Ankle arthroscopy is a surgical procedure that involves the use of an arthroscope, a small, flexible tube with a light and camera on the end, to visualize and treat problems within the ankle joint. This procedure is considered minimally invasive, as it requires only small incisions rather than a large opening.
Here’s an overview of the key aspects of ankle arthroscopy:
- Indications for Ankle Arthroscopy:
- Diagnostic purposes: To identify the cause of unexplained ankle pain or other symptoms.
- Therapeutic interventions: To treat various conditions within the ankle joint, such as removing loose bodies, repairing ligaments, addressing cartilage damage, and treating inflammation.
- Small incisions (portals) are made around the ankle.
- An arthroscope is inserted through one of the incisions, allowing the surgeon to visualize the interior of the ankle joint on a monitor.
- Additional instruments may be introduced through other incisions to perform necessary procedures.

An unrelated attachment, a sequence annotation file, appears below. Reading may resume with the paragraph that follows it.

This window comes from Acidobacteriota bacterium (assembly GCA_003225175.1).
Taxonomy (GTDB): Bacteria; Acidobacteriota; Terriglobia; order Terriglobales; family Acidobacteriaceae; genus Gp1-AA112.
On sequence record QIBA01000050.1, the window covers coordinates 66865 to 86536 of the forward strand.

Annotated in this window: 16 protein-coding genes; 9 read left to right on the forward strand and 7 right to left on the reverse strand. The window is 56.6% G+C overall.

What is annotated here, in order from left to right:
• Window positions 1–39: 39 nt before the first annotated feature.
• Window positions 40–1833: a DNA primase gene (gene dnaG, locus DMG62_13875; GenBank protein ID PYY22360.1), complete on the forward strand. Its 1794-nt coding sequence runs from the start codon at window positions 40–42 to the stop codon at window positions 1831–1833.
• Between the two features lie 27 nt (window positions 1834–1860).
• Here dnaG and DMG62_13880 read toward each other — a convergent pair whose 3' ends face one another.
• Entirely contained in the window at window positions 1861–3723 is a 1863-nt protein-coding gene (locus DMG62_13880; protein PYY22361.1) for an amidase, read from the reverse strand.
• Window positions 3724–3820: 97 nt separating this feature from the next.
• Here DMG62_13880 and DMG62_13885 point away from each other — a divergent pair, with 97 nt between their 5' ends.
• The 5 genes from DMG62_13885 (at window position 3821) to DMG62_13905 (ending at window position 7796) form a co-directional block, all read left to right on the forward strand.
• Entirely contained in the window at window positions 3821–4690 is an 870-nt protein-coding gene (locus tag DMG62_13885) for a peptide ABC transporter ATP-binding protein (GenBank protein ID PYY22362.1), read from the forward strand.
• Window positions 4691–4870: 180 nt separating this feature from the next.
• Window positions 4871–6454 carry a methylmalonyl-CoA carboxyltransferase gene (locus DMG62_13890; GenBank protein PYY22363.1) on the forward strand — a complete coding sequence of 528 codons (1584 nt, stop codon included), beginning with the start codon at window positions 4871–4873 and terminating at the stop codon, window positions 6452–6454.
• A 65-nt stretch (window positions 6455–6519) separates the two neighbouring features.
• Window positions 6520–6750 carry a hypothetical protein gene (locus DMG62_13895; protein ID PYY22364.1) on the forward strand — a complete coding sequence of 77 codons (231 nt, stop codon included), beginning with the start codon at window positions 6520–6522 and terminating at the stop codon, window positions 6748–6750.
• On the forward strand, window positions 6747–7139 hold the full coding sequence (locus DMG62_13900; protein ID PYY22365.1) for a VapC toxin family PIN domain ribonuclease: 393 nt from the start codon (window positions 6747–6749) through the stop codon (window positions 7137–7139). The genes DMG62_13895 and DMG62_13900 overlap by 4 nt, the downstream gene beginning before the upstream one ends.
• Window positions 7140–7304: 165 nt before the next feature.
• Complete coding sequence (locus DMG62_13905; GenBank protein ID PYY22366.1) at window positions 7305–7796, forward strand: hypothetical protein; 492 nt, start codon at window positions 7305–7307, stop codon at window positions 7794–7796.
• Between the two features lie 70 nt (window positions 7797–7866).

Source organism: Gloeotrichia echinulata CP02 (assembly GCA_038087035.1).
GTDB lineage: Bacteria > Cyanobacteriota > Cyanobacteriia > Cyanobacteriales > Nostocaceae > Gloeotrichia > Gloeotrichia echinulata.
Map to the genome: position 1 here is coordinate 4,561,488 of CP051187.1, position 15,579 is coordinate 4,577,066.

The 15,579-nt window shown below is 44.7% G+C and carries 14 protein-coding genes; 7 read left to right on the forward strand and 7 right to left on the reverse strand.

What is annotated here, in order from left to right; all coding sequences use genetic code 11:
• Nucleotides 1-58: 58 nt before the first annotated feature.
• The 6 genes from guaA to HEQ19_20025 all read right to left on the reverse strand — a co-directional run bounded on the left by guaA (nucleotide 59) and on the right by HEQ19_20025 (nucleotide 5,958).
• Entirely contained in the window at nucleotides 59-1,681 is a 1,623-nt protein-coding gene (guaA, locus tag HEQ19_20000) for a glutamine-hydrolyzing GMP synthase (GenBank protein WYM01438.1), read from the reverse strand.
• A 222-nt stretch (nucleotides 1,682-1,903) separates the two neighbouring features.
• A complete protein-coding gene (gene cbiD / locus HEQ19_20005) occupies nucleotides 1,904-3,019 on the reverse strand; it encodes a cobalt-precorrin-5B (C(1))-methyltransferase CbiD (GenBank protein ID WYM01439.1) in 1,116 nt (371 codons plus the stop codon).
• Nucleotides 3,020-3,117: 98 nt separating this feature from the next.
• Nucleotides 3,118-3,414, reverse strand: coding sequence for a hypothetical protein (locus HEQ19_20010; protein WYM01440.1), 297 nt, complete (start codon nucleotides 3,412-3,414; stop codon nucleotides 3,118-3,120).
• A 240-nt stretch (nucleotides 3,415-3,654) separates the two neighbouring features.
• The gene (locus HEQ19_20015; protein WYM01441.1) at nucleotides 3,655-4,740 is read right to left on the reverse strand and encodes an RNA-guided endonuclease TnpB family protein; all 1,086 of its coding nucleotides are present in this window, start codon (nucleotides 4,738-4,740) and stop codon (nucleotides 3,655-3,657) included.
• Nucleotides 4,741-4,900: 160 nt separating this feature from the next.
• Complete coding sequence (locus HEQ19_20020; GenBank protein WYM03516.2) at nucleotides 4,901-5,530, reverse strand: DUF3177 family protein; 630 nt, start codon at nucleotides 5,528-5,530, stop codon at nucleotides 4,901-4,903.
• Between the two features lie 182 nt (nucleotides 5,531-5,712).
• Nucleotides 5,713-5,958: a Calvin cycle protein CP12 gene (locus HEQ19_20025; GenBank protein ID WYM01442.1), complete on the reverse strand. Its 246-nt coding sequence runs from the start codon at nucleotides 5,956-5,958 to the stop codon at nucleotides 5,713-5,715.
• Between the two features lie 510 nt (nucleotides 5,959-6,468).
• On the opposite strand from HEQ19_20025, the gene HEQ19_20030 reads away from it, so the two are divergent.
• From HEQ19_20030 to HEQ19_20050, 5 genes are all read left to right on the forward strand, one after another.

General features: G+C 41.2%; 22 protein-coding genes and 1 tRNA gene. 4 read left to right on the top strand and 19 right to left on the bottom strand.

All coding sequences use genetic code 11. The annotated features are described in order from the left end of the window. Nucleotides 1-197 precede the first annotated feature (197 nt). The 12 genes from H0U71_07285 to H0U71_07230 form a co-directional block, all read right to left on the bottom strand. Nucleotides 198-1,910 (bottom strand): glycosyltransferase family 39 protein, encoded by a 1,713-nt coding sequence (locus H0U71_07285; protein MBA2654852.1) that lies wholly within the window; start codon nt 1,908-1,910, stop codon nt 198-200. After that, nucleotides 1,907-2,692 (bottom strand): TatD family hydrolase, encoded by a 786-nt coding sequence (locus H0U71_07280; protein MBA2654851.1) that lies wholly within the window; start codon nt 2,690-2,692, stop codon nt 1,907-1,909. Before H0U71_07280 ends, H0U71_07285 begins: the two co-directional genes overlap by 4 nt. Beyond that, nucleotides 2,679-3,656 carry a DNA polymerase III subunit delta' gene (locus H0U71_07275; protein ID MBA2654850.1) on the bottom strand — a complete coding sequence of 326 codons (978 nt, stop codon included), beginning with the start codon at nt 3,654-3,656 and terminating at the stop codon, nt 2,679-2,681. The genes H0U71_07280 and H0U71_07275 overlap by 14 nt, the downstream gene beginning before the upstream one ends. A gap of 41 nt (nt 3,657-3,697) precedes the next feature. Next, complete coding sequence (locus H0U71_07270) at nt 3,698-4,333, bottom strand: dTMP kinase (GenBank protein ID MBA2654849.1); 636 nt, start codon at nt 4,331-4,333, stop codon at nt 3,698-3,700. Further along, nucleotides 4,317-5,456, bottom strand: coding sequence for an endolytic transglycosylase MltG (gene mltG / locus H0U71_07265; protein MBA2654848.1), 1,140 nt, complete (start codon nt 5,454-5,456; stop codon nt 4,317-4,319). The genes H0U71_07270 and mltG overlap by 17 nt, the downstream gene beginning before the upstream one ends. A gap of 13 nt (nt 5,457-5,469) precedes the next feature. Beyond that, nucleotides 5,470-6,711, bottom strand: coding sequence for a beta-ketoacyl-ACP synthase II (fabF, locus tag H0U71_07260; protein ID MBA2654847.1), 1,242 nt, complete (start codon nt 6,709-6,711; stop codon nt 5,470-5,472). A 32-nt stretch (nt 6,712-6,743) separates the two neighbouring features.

- Conditions Treated with Ankle Arthroscopy:
- Osteochondral defects: Damage to the cartilage and underlying bone.
- Ankle impingement: Abnormal contact between structures in the ankle joint.
- Synovitis: Inflammation of the synovial lining of the joint.
- Tendon disorders: Conditions affecting the tendons around the ankle.
- Loose bodies: Small fragments of bone or cartilage within the joint.
- Minimally Invasive: Smaller incisions result in less damage to surrounding tissues.
- Quicker Recovery: Generally associated with a faster recovery compared to open surgery.
- Diagnostic and Therapeutic: Allows both the diagnosis and treatment of conditions during the same procedure.
- Patients may need a period of rest and rehabilitation.
- Physical therapy is often prescribed to help restore strength and mobility.
- The specific recovery timeline depends on the nature of the procedure and the individual patient.
While ankle arthroscopy has many advantages, it may not be suitable for all ankle conditions. The choice of surgical approach depends on factors such as the diagnosis, the extent of the problem, and the surgeon’s expertise. It’s essential for patients to discuss their specific case with Dr. Christensen to determine the most appropriate treatment plan.